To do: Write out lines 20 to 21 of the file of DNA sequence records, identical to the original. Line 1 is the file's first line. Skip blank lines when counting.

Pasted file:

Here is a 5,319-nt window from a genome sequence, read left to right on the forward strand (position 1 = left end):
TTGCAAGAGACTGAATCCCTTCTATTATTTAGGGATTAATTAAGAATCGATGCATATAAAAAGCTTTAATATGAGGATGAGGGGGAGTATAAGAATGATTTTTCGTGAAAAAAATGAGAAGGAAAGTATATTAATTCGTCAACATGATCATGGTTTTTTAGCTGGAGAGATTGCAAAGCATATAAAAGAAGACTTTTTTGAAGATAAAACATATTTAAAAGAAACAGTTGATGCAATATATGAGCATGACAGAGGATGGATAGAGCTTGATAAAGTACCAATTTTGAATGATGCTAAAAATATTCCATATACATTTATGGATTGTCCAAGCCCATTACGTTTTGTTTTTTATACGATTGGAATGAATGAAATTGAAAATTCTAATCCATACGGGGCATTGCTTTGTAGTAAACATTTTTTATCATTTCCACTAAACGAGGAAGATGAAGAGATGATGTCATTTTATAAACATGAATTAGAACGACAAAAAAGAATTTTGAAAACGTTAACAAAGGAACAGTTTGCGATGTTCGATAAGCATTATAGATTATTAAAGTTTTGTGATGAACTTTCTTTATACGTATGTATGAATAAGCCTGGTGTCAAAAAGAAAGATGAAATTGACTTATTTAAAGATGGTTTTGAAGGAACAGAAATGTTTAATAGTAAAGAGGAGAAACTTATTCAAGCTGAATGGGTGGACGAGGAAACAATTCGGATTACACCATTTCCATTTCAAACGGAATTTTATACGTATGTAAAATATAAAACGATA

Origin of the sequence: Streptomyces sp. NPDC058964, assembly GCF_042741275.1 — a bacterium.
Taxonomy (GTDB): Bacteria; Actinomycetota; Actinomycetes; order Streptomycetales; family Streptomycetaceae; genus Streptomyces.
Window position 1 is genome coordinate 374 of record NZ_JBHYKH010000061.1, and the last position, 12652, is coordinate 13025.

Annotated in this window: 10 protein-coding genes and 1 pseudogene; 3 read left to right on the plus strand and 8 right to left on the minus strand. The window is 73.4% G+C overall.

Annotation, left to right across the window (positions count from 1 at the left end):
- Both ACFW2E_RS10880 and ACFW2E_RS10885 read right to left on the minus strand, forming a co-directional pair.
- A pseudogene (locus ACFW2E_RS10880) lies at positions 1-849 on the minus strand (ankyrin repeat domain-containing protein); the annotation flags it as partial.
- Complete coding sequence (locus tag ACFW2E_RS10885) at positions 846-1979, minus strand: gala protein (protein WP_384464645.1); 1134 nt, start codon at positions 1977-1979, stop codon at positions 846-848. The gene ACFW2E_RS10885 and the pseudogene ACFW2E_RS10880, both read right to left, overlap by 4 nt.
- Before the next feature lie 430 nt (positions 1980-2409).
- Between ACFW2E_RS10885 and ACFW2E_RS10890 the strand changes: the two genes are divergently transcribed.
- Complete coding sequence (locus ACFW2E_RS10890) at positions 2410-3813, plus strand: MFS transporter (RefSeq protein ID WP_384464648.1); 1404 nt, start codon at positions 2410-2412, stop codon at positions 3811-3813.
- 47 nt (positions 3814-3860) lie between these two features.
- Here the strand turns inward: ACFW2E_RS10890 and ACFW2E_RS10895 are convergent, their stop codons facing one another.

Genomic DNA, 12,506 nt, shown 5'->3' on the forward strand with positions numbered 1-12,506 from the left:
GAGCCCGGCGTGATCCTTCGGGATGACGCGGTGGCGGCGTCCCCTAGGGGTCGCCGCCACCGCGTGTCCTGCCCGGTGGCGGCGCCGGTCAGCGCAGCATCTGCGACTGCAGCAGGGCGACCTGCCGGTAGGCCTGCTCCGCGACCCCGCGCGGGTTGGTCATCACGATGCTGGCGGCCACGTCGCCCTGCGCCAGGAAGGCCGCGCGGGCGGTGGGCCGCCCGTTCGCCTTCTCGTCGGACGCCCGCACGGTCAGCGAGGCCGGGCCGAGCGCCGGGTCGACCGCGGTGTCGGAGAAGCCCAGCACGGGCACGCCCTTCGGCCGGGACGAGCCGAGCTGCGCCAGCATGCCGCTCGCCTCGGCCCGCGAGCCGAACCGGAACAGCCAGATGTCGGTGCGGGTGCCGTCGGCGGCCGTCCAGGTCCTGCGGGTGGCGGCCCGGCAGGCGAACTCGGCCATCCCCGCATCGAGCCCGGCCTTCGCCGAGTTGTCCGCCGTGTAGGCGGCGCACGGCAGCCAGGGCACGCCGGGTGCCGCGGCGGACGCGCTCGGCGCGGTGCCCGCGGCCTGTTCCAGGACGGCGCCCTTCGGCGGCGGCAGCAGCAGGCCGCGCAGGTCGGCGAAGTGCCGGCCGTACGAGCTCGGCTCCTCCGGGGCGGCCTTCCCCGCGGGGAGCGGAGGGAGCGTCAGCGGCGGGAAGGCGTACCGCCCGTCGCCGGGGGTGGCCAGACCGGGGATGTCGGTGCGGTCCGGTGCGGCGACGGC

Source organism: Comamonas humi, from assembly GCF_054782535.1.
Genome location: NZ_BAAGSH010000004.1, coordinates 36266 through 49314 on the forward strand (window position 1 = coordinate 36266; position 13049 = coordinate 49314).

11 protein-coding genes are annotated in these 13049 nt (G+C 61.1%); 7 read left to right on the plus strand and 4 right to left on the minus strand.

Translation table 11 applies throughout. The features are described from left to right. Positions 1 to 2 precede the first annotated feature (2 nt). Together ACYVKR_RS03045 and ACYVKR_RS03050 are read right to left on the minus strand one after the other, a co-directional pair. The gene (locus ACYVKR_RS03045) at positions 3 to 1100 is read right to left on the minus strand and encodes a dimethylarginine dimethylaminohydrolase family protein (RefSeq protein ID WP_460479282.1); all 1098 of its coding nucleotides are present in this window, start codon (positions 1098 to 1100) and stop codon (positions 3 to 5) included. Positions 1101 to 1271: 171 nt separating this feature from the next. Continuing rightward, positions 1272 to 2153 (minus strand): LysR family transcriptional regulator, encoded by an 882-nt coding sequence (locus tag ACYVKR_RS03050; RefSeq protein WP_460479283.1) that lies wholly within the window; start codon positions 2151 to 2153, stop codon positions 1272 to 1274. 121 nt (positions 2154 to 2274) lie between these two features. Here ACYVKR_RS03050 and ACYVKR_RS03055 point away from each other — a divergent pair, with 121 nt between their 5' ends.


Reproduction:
11 protein-coding genes are annotated in these 13049 nt (G+C 61.1%); 7 read left to right on the plus strand and 4 right to left on the minus strand.

Translation table 11 applies throughout. The features are described from left to right. Positions 1 to 2 precede the first annotated feature (2 nt). Together ACYVKR_RS03045 and ACYVKR_RS03050 are read right to left on the minus strand one after the other, a co-directional pair. The gene (locus ACYVKR_RS03045) at positions 3 to 1100 is read right to left on the minus strand and encodes a dimethylarginine dimethylaminohydrolase family protein (RefSeq protein ID WP_460479282.1); all 1098 of its coding nucleotides are present in this window, start codon (positions 1098 to 1100) and stop codon (positions 3 to 5) included. Positions 1101 to 1271: 171 nt separating this feature from the next. Continuing rightward, positions 1272 to 2153 (minus strand): LysR family transcriptional regulator, encoded by an 882-nt coding sequence (locus tag ACYVKR_RS03050; RefSeq protein WP_460479283.1) that lies wholly within the window; start codon positions 2151 to 2153, stop codon positions 1272 to 1274. 121 nt (positions 2154 to 2274) lie between these two features. Here ACYVKR_RS03050 and ACYVKR_RS03055 point away from each other — a divergent pair, with 121 nt between their 5' ends.